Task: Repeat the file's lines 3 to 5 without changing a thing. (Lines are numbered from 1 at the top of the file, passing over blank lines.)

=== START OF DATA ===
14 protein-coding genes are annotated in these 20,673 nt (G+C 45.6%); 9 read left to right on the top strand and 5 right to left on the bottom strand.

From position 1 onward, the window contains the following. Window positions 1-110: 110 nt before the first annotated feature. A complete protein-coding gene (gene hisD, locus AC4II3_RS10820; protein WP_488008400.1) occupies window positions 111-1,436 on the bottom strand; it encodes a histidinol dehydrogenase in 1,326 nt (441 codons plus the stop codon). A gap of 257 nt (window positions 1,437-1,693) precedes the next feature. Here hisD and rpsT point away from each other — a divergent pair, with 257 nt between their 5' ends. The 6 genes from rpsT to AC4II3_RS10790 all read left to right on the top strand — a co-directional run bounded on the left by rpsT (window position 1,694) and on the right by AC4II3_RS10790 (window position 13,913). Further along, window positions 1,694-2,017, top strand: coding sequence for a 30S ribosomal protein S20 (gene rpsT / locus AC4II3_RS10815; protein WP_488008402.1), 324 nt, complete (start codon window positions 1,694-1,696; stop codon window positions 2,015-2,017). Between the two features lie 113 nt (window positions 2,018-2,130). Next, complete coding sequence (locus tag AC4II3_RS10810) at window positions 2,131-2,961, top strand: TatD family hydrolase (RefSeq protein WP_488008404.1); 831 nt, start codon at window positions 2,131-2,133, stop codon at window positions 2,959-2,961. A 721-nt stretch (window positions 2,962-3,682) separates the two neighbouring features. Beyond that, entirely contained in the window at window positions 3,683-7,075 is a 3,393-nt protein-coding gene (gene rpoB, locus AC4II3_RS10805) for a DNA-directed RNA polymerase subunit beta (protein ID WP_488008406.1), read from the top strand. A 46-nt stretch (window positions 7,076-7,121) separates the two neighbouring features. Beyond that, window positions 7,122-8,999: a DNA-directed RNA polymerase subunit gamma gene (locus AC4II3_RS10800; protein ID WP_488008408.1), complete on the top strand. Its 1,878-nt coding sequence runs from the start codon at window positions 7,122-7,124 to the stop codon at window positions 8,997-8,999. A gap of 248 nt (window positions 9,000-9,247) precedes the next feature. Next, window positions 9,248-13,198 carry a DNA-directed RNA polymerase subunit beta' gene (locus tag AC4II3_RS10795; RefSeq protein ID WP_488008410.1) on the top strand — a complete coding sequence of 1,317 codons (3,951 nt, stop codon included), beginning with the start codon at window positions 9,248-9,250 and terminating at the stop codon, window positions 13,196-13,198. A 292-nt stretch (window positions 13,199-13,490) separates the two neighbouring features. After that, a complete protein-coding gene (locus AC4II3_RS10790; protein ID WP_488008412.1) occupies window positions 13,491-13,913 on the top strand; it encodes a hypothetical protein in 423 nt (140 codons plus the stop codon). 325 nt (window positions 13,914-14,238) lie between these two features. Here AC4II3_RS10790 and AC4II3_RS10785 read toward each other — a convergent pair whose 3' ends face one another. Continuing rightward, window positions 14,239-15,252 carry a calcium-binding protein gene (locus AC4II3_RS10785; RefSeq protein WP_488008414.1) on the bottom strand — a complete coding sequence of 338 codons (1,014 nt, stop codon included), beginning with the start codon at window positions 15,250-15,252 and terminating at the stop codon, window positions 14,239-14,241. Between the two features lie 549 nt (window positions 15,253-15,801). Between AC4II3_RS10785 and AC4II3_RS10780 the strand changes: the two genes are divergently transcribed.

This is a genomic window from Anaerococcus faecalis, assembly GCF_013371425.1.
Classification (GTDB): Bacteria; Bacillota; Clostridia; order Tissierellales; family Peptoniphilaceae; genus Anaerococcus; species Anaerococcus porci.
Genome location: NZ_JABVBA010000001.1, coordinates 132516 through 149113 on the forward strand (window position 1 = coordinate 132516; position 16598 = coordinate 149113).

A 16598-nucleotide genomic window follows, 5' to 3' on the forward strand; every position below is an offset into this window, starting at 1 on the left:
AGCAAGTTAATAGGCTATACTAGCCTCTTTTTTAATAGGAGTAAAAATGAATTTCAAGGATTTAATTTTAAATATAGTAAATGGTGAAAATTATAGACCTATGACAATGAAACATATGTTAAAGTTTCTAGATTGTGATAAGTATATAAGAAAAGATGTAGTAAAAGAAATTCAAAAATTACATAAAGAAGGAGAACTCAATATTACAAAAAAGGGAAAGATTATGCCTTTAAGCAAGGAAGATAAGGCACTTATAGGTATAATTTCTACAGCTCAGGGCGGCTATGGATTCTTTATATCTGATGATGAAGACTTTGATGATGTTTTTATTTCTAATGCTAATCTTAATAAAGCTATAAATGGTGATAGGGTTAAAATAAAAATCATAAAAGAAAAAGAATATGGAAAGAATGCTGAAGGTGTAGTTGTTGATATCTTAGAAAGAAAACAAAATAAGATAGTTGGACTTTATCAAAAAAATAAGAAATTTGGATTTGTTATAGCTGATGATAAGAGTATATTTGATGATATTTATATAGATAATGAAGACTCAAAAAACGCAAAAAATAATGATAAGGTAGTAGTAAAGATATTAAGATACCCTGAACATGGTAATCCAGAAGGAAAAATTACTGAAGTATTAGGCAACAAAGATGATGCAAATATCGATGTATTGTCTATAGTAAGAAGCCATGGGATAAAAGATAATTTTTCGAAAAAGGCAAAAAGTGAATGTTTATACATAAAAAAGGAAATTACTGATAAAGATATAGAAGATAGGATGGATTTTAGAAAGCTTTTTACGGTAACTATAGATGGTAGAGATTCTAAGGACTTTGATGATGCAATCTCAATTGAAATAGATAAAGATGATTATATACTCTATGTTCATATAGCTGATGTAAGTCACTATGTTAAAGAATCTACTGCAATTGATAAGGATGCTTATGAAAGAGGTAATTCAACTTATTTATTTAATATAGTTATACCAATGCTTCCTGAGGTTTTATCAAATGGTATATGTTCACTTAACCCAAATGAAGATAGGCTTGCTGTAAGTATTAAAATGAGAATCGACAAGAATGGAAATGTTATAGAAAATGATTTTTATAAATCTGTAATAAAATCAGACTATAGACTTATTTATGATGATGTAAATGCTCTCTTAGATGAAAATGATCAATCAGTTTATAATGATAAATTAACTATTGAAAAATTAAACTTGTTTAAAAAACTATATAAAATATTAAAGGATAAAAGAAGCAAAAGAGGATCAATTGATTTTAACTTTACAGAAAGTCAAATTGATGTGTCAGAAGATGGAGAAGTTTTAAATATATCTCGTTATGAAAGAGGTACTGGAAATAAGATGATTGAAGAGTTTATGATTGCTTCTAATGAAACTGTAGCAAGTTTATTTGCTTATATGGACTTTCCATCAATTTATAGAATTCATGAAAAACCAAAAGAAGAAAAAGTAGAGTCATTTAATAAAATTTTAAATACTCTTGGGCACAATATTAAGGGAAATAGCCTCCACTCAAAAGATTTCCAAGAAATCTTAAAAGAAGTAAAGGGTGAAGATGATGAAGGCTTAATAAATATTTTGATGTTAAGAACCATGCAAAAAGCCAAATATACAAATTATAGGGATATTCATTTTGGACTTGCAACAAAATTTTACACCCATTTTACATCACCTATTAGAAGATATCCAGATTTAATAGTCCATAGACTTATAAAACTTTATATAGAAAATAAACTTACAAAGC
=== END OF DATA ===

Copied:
This is a genomic window from Anaerococcus faecalis, assembly GCF_013371425.1.
Classification (GTDB): Bacteria; Bacillota; Clostridia; order Tissierellales; family Peptoniphilaceae; genus Anaerococcus; species Anaerococcus porci.
Genome location: NZ_JABVBA010000001.1, coordinates 132516 through 149113 on the forward strand (window position 1 = coordinate 132516; position 16598 = coordinate 149113).